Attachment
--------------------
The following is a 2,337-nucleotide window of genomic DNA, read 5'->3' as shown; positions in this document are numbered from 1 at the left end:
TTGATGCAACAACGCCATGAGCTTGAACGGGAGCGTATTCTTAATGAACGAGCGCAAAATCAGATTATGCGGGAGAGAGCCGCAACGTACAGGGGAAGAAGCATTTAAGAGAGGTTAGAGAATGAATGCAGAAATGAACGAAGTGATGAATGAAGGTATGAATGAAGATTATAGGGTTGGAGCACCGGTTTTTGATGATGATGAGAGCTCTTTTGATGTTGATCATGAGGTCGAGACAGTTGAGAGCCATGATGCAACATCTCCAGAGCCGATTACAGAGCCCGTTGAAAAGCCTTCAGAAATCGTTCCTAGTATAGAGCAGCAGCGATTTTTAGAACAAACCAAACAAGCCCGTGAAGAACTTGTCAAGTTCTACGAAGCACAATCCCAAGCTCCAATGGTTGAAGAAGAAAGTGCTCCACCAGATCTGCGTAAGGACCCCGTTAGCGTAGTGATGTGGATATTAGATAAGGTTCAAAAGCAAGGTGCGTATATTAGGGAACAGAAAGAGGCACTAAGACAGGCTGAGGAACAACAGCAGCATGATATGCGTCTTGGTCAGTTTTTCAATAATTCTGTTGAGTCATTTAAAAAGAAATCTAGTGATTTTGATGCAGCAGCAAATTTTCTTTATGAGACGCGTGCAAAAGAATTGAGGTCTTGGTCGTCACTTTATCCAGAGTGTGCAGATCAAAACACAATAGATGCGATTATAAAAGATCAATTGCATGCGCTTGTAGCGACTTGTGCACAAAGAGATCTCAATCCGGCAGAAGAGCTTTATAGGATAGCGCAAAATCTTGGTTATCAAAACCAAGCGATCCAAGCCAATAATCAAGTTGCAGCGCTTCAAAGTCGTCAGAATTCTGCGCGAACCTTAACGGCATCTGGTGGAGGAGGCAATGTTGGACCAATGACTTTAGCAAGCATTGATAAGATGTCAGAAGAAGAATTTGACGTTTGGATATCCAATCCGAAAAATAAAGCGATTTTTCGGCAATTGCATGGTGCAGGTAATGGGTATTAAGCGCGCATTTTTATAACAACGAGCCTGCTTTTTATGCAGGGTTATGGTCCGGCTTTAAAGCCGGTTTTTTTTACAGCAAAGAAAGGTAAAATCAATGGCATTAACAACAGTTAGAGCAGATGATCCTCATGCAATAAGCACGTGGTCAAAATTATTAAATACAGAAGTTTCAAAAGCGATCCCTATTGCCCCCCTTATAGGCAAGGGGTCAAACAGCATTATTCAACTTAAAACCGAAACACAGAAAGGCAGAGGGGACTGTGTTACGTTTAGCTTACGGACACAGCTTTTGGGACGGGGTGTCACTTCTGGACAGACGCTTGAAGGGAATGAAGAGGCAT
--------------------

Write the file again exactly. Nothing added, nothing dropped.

The following is a 2,337-nucleotide window of genomic DNA, read 5'->3' as shown; positions in this document are numbered from 1 at the left end:
TTGATGCAACAACGCCATGAGCTTGAACGGGAGCGTATTCTTAATGAACGAGCGCAAAATCAGATTATGCGGGAGAGAGCCGCAACGTACAGGGGAAGAAGCATTTAAGAGAGGTTAGAGAATGAATGCAGAAATGAACGAAGTGATGAATGAAGGTATGAATGAAGATTATAGGGTTGGAGCACCGGTTTTTGATGATGATGAGAGCTCTTTTGATGTTGATCATGAGGTCGAGACAGTTGAGAGCCATGATGCAACATCTCCAGAGCCGATTACAGAGCCCGTTGAAAAGCCTTCAGAAATCGTTCCTAGTATAGAGCAGCAGCGATTTTTAGAACAAACCAAACAAGCCCGTGAAGAACTTGTCAAGTTCTACGAAGCACAATCCCAAGCTCCAATGGTTGAAGAAGAAAGTGCTCCACCAGATCTGCGTAAGGACCCCGTTAGCGTAGTGATGTGGATATTAGATAAGGTTCAAAAGCAAGGTGCGTATATTAGGGAACAGAAAGAGGCACTAAGACAGGCTGAGGAACAACAGCAGCATGATATGCGTCTTGGTCAGTTTTTCAATAATTCTGTTGAGTCATTTAAAAAGAAATCTAGTGATTTTGATGCAGCAGCAAATTTTCTTTATGAGACGCGTGCAAAAGAATTGAGGTCTTGGTCGTCACTTTATCCAGAGTGTGCAGATCAAAACACAATAGATGCGATTATAAAAGATCAATTGCATGCGCTTGTAGCGACTTGTGCACAAAGAGATCTCAATCCGGCAGAAGAGCTTTATAGGATAGCGCAAAATCTTGGTTATCAAAACCAAGCGATCCAAGCCAATAATCAAGTTGCAGCGCTTCAAAGTCGTCAGAATTCTGCGCGAACCTTAACGGCATCTGGTGGAGGAGGCAATGTTGGACCAATGACTTTAGCAAGCATTGATAAGATGTCAGAAGAAGAATTTGACGTTTGGATATCCAATCCGAAAAATAAAGCGATTTTTCGGCAATTGCATGGTGCAGGTAATGGGTATTAAGCGCGCATTTTTATAACAACGAGCCTGCTTTTTATGCAGGGTTATGGTCCGGCTTTAAAGCCGGTTTTTTTTACAGCAAAGAAAGGTAAAATCAATGGCATTAACAACAGTTAGAGCAGATGATCCTCATGCAATAAGCACGTGGTCAAAATTATTAAATACAGAAGTTTCAAAAGCGATCCCTATTGCCCCCCTTATAGGCAAGGGGTCAAACAGCATTATTCAACTTAAAACCGAAACACAGAAAGGCAGAGGGGACTGTGTTACGTTTAGCTTACGGACACAGCTTTTGGGACGGGGTGTCACTTCTGGACAGACGCTTGAAGGGAATGAAGAGGCAT